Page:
Celebrating the Second Prize Winner - URI CC Lienz/Austria

28 April 2022

For this year’s WIHW, URI CC Lienz/Austria decided to make a strong, meaningful connection to 350 refugees living in a refugee camp in Northern Syria.

 URI CC Lienz/Austria

About the URI Austria and its efforts
URI CC Lienz/Austria, a group of like-minded people from different religions has been working for peace and friendship in Lienz / Austria since 1995. For this year’s WIHW, they decided to make a strong, meaningful connection to 350 refugees living in a refugee camp in Northern Syria. It is their most wanted aim, that people from Lienz have a direct connection to the people in Camp MARIAM. It is not only about money but also about a lot of love.

URI Austria team members provided children in the camp and children in Lienz with art materials and asked them to carry out the same activity. They hung posters about world religions in a house in Lienz and asked the children in the camp to hang up posters of the 99 Names of God. They sent seeds for growing herbs and flowers and pray that our connection allows them to also grow hope. The children in Austria have a lot of things and will learn gratitude and resilience by connecting with the little heroes in the camps.

About World Interfaith Harmony and the Prize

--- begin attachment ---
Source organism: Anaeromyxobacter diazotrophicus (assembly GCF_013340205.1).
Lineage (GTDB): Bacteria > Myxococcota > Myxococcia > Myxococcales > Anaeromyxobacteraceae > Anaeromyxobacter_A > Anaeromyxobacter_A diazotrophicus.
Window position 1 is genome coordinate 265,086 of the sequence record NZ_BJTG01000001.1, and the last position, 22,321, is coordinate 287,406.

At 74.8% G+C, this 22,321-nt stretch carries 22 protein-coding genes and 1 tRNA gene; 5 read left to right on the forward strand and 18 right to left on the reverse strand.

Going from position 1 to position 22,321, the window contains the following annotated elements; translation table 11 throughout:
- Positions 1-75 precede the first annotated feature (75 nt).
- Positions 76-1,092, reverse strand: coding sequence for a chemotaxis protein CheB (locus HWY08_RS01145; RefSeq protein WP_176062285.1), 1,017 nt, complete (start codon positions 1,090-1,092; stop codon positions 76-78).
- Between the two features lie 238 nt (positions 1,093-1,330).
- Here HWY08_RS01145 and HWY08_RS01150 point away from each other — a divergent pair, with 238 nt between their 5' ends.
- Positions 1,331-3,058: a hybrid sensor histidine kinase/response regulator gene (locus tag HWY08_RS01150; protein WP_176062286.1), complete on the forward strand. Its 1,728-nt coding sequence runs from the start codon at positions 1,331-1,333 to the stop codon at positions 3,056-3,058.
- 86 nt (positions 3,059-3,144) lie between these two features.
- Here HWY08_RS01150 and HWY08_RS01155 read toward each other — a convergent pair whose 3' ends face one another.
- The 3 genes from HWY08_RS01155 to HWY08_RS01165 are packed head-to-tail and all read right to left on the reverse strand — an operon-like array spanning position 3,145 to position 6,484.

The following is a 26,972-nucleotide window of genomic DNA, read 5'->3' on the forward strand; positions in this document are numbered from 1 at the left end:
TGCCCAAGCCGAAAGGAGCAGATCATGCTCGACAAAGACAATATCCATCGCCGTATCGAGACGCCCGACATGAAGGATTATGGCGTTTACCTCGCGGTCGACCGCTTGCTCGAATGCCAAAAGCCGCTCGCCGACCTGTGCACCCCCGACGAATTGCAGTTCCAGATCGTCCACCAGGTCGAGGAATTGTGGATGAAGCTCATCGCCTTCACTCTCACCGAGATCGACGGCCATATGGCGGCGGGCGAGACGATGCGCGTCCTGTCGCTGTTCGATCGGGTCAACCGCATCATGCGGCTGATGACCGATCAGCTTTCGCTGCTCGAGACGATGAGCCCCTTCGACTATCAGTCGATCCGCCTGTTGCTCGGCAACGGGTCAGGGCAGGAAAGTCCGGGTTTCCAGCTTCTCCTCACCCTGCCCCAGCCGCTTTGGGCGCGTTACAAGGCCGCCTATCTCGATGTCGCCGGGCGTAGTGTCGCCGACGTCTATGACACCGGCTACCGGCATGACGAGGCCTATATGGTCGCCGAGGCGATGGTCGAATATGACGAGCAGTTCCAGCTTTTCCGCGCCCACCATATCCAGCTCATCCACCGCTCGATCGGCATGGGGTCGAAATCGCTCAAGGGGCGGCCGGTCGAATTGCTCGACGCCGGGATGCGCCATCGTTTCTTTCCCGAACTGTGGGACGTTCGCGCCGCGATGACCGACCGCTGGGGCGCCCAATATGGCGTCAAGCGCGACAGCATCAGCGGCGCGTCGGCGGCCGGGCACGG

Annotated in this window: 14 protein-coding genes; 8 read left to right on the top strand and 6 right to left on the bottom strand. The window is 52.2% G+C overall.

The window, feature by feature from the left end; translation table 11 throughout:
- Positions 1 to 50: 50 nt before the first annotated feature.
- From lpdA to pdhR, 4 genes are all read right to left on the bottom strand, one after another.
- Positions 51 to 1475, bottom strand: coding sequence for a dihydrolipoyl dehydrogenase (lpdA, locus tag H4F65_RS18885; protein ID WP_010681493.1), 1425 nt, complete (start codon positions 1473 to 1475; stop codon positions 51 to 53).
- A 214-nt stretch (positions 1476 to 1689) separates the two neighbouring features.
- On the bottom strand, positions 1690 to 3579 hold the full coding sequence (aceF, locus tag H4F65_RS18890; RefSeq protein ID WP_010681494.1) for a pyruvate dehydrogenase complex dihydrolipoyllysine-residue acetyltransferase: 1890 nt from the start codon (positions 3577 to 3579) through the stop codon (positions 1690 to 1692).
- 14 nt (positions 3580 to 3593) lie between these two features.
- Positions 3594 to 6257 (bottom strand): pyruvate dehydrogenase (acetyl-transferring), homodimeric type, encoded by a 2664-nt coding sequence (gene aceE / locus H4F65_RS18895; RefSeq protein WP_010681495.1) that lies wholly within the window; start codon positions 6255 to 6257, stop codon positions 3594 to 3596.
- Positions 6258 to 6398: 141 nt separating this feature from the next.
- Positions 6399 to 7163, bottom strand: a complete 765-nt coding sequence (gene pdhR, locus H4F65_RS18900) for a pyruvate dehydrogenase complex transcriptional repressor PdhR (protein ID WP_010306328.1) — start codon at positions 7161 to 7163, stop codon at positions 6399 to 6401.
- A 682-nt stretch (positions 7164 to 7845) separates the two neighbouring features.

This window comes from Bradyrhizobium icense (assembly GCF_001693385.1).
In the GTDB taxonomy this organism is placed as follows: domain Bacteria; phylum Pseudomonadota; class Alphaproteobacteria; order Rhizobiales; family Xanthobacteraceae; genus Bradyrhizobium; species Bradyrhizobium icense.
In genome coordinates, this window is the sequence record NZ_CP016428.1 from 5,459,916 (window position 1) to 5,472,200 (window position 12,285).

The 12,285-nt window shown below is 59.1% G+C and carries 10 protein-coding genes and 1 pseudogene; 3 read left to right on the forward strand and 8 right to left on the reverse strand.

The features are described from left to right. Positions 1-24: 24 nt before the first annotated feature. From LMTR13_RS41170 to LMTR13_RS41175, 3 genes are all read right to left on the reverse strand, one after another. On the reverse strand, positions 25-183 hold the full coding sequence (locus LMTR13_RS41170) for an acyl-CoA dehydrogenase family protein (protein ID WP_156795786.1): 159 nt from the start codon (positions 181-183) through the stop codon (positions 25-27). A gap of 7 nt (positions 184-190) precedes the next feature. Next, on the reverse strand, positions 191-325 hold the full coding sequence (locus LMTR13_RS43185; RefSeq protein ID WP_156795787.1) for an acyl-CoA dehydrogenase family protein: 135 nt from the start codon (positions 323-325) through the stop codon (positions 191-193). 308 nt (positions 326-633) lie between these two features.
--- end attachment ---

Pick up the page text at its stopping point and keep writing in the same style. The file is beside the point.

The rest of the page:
The World Interfaith Harmony Week is based on UNGA Resolution A/65/PV.34 for a worldwide week to promote harmony among people of different faiths at a time when interreligious conflict is claiming lives and livelihoods all over the world. It was proposed in 2010 by HM King Abdullah II and HRH Prince Ghazi bin Muhammad of Jordan. The World Interfaith Harmony Week will fall on the first week of February of every year and aims to promote harmony between all people regardless of their faith.

United Religions Initiative (URI) invites all the Cooperation Circles (CCs) worldwide in participating in this global action and in signing up for the HM King Abdullah II of Jordan Prize for Harmony Week. A few URI Cooperation Circles were winners in past years.

In judging, the judges took into consideration the excellence of efforts, collaboration, and impact of events. They further took into consideration whether events were consistent with the text of the UN Resolution establishing the Prize. Accordingly, judges did not reward movements towards religious syncretism but rather rewarded events that respected each religion as it is. Finally, in accordance with the terms of the Prize, judges rewarded events specifically celebrating the World Interfaith Harmony Week rather than good interfaith work in general.